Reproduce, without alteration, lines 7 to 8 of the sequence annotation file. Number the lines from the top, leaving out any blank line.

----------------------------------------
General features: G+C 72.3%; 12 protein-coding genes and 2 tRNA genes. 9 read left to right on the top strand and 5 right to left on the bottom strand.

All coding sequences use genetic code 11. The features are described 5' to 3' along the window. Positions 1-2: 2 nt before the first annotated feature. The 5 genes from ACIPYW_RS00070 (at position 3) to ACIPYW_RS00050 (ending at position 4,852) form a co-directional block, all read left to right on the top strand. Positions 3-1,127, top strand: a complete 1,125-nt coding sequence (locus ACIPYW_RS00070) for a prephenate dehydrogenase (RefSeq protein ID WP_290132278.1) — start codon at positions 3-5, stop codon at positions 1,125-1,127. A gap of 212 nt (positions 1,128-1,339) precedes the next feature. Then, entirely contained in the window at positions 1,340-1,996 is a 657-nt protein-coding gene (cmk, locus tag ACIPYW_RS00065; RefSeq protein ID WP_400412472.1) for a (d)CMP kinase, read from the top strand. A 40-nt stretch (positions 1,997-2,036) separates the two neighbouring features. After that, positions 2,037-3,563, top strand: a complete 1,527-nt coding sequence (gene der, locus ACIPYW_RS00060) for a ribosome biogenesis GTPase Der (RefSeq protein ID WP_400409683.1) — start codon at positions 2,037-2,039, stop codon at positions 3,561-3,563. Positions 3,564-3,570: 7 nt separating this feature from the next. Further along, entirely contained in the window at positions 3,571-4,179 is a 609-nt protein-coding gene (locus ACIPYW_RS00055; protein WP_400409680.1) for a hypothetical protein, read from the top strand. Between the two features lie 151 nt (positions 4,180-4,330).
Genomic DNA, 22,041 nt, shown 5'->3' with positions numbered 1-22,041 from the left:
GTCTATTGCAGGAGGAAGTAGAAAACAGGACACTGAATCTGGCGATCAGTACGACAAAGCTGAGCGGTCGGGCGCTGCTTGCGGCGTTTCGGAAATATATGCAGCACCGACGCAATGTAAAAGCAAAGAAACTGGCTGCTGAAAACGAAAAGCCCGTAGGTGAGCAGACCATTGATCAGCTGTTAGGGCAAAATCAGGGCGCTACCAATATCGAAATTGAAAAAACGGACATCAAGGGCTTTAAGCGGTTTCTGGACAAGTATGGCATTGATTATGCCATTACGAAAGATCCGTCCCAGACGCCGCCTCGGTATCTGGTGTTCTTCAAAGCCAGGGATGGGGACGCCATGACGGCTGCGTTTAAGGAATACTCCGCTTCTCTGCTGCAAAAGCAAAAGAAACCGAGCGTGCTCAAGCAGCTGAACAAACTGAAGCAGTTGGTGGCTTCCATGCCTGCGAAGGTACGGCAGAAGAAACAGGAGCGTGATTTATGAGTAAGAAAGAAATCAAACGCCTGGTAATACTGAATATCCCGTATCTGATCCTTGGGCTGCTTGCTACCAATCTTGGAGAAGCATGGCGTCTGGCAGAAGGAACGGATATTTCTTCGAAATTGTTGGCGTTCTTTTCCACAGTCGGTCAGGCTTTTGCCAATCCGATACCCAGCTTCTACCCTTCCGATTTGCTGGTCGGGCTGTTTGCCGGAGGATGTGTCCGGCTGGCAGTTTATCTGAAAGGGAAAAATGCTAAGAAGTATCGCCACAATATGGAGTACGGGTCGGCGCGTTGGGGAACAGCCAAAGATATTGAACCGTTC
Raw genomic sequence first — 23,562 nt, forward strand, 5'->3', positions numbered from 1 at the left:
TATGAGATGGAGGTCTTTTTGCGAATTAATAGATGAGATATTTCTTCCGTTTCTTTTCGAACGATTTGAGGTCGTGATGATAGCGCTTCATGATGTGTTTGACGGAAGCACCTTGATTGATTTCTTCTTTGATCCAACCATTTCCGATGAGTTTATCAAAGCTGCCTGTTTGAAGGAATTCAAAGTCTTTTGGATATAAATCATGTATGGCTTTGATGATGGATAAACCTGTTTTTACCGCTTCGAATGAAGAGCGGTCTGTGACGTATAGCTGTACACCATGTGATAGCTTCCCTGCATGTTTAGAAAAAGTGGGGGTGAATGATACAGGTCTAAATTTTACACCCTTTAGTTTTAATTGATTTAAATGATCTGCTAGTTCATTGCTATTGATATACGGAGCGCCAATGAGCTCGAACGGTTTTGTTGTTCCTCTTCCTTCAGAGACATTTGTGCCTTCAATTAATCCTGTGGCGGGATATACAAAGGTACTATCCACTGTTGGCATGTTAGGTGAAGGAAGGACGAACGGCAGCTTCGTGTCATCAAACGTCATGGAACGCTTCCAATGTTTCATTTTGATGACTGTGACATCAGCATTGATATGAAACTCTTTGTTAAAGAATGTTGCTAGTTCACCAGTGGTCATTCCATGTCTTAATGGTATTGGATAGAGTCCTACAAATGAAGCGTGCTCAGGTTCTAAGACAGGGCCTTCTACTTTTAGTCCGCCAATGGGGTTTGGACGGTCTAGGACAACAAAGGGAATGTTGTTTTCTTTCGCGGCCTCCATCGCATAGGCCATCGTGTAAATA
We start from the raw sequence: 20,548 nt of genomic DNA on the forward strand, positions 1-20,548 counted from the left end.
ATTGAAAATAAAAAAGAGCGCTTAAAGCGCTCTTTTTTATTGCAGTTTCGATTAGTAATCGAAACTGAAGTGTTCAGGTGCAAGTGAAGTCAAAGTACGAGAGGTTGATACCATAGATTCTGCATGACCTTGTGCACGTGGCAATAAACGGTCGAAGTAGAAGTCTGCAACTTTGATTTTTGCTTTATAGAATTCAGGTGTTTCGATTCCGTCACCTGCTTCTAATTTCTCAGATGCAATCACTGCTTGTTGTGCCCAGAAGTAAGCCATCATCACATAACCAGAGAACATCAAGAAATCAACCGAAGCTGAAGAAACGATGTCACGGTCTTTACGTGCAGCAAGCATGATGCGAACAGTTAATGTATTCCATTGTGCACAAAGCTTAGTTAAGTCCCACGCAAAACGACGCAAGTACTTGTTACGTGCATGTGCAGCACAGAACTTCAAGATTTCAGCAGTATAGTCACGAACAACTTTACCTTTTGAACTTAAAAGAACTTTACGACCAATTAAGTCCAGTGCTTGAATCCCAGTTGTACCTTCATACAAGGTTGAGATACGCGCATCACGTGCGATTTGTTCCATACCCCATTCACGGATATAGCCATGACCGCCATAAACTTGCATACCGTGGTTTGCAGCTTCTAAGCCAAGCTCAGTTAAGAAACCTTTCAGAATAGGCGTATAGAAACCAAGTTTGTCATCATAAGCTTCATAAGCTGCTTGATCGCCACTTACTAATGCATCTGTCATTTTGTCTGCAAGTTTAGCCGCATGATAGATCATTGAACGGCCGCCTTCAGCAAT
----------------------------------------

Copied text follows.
We start from the raw sequence: 20,548 nt of genomic DNA on the forward strand, positions 1-20,548 counted from the left end.
ATTGAAAATAAAAAAGAGCGCTTAAAGCGCTCTTTTTTATTGCAGTTTCGATTAGTAATCGAAACTGAAGTGTTCAGGTGCAAGTGAAGTCAAAGTACGAGAGGTTGATACCATAGATTCTGCATGACCTTGTGCACGTGGCAATAAACGGTCGAAGTAGAAGTCTGCAACTTTGATTTTTGCTTTATAGAATTCAGGTGTTTCGATTCCGTCACCTGCTTCTAATTTCTCAGATGCAATCACTGCTTGTTGTGCCCAGAAGTAAGCCATCATCACATAACCAGAGAACATCAAGAAATCAACCGAAGCTGAAGAAACGATGTCACGGTCTTTACGTGCAGCAAGCATGATGCGAACAGTTAATGTATTCCATTGTGCACAAAGCTTAGTTAAGTCCCACGCAAAACGACGCAAGTACTTGTTACGTGCATGTGCAGCACAGAACTTCAAGATTTCAGCAGTATAGTCACGAACAACTTTACCTTTTGAACTTAAAAGAACTTTACGACCAATTAAGTCCAGTGCTTGAATCCCAGTTGTACCTTCATACAAGGTTGAGATACGCGCATCACGTGCGATTTGTTCCATACCCCATTCACGGATATAGCCATGACCGCCATAAACTTGCATACCGTGGTTTGCAGCTTCTAAGCCAAGCTCAGTTAAGAAACCTTTCAGAATAGGCGTATAGAAACCAAGTTTGTCATCATAAGCTTCATAAGCTGCTTGATCGCCACTTACTAATGCATCTGTCATTTTGTCTGCAAGTTTAGCCGCATGATAGATCATTGAACGGCCGCCTTCAGCAAT